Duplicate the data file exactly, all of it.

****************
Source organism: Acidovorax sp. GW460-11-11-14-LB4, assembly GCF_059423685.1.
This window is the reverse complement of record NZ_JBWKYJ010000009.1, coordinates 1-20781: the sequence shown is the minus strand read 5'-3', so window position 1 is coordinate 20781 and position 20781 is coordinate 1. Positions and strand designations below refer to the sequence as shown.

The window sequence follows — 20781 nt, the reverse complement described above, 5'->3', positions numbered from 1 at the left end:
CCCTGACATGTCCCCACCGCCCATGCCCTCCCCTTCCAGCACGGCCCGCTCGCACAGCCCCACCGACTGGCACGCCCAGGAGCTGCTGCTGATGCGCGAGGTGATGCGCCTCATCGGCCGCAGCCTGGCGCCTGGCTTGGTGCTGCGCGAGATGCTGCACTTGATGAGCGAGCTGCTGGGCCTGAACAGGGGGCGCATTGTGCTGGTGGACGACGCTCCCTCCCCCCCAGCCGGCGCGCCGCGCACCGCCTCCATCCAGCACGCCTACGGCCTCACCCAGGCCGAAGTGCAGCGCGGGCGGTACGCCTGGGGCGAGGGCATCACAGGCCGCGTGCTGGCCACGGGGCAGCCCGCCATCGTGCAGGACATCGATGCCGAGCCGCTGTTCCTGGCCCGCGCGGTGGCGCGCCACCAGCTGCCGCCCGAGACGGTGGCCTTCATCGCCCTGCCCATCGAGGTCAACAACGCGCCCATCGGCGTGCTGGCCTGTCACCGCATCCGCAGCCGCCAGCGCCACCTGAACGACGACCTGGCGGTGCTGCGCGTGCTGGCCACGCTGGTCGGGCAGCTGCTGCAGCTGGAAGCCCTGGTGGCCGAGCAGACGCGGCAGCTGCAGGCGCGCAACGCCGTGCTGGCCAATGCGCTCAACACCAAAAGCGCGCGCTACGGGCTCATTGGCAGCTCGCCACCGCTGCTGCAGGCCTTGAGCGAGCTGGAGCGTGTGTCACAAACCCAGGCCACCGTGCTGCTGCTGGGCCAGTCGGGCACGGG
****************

Source organism: Acidovorax sp. GW460-11-11-14-LB4, assembly GCF_059423685.1.
This window is the reverse complement of record NZ_JBWKYJ010000009.1, coordinates 1-20781: the sequence shown is the minus strand read 5'-3', so window position 1 is coordinate 20781 and position 20781 is coordinate 1. Positions and strand designations below refer to the sequence as shown.

The window sequence follows — 20781 nt, the reverse complement described above, 5'->3', positions numbered from 1 at the left end:
CCCTGACATGTCCCCACCGCCCATGCCCTCCCCTTCCAGCACGGCCCGCTCGCACAGCCCCACCGACTGGCACGCCCAGGAGCTGCTGCTGATGCGCGAGGTGATGCGCCTCATCGGCCGCAGCCTGGCGCCTGGCTTGGTGCTGCGCGAGATGCTGCACTTGATGAGCGAGCTGCTGGGCCTGAACAGGGGGCGCATTGTGCTGGTGGACGACGCTCCCTCCCCCCCAGCCGGCGCGCCGCGCACCGCCTCCATCCAGCACGCCTACGGCCTCACCCAGGCCGAAGTGCAGCGCGGGCGGTACGCCTGGGGCGAGGGCATCACAGGCCGCGTGCTGGCCACGGGGCAGCCCGCCATCGTGCAGGACATCGATGCCGAGCCGCTGTTCCTGGCCCGCGCGGTGGCGCGCCACCAGCTGCCGCCCGAGACGGTGGCCTTCATCGCCCTGCCCATCGAGGTCAACAACGCGCCCATCGGCGTGCTGGCCTGTCACCGCATCCGCAGCCGCCAGCGCCACCTGAACGACGACCTGGCGGTGCTGCGCGTGCTGGCCACGCTGGTCGGGCAGCTGCTGCAGCTGGAAGCCCTGGTGGCCGAGCAGACGCGGCAGCTGCAGGCGCGCAACGCCGTGCTGGCCAATGCGCTCAACACCAAAAGCGCGCGCTACGGGCTCATTGGCAGCTCGCCACCGCTGCTGCAGGCCTTGAGCGAGCTGGAGCGTGTGTCACAAACCCAGGCCACCGTGCTGCTGCTGGGCCAGTCGGGCACGGG